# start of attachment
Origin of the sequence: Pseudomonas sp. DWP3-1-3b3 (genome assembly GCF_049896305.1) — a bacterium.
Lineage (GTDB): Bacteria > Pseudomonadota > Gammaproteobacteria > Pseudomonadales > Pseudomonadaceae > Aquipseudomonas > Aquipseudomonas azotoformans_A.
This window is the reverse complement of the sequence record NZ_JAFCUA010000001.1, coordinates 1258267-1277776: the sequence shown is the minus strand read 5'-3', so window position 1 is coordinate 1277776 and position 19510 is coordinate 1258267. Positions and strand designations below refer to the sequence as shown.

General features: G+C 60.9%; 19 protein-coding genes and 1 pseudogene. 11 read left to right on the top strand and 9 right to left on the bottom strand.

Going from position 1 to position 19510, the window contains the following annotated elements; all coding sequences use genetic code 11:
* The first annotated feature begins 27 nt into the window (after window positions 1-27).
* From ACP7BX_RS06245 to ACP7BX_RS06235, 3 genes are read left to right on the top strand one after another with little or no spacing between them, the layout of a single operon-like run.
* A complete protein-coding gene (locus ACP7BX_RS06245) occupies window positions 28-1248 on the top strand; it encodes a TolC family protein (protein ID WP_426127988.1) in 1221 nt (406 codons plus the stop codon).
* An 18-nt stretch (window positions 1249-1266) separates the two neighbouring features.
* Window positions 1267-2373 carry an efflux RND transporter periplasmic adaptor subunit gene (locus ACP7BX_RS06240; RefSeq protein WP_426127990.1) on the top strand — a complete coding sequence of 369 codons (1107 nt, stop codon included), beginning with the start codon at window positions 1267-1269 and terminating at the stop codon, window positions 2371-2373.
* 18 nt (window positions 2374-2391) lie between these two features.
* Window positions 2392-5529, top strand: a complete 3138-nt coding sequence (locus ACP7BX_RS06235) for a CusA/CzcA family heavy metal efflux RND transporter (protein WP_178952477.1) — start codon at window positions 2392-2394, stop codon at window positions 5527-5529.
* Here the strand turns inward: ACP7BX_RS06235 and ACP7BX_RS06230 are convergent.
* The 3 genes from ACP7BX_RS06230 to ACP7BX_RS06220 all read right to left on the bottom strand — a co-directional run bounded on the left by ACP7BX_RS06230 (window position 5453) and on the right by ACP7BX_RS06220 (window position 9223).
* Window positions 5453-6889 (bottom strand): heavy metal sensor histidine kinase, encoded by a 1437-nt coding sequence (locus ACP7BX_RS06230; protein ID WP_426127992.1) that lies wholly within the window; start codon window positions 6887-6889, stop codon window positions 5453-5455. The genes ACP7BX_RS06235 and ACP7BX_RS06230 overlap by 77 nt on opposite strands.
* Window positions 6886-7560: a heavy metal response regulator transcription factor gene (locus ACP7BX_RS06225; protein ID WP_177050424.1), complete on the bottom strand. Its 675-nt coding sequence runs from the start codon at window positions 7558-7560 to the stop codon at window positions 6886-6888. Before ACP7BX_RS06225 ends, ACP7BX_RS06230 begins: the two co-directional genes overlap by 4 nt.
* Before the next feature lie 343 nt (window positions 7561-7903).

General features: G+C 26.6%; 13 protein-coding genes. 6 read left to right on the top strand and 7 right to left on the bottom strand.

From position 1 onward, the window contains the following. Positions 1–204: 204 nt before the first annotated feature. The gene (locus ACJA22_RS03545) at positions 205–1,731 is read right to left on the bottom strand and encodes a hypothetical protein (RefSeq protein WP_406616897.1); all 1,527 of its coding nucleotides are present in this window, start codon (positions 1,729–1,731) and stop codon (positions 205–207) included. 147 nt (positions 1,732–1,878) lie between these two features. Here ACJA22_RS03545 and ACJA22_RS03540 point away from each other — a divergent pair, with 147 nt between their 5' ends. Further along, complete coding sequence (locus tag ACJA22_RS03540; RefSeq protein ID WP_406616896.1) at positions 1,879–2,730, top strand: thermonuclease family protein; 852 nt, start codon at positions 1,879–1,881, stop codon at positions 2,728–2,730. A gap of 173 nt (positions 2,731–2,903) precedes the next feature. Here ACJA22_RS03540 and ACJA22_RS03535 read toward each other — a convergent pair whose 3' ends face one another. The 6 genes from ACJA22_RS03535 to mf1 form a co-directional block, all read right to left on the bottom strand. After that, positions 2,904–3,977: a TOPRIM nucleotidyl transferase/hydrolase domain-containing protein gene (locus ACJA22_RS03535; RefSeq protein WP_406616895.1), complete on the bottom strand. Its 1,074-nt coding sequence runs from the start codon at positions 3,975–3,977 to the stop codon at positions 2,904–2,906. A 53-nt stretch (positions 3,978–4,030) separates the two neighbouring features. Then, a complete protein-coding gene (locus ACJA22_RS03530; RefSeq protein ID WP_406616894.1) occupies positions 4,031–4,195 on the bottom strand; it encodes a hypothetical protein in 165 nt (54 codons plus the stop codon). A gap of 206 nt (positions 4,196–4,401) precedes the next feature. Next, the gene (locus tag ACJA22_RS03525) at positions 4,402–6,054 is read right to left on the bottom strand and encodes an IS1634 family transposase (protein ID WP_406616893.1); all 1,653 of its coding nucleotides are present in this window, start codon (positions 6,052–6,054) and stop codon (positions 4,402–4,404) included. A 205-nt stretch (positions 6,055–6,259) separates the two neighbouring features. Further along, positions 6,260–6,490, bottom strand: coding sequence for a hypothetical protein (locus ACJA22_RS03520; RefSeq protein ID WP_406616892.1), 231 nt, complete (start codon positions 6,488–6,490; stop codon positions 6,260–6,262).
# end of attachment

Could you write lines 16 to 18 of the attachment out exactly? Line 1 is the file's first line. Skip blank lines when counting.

* Window positions 6886-7560: a heavy metal response regulator transcription factor gene (locus ACP7BX_RS06225; protein ID WP_177050424.1), complete on the bottom strand. Its 675-nt coding sequence runs from the start codon at window positions 7558-7560 to the stop codon at window positions 6886-6888. Before ACP7BX_RS06225 ends, ACP7BX_RS06230 begins: the two co-directional genes overlap by 4 nt.
* Before the next feature lie 343 nt (window positions 7561-7903).

General features: G+C 26.6%; 13 protein-coding genes. 6 read left to right on the top strand and 7 right to left on the bottom strand.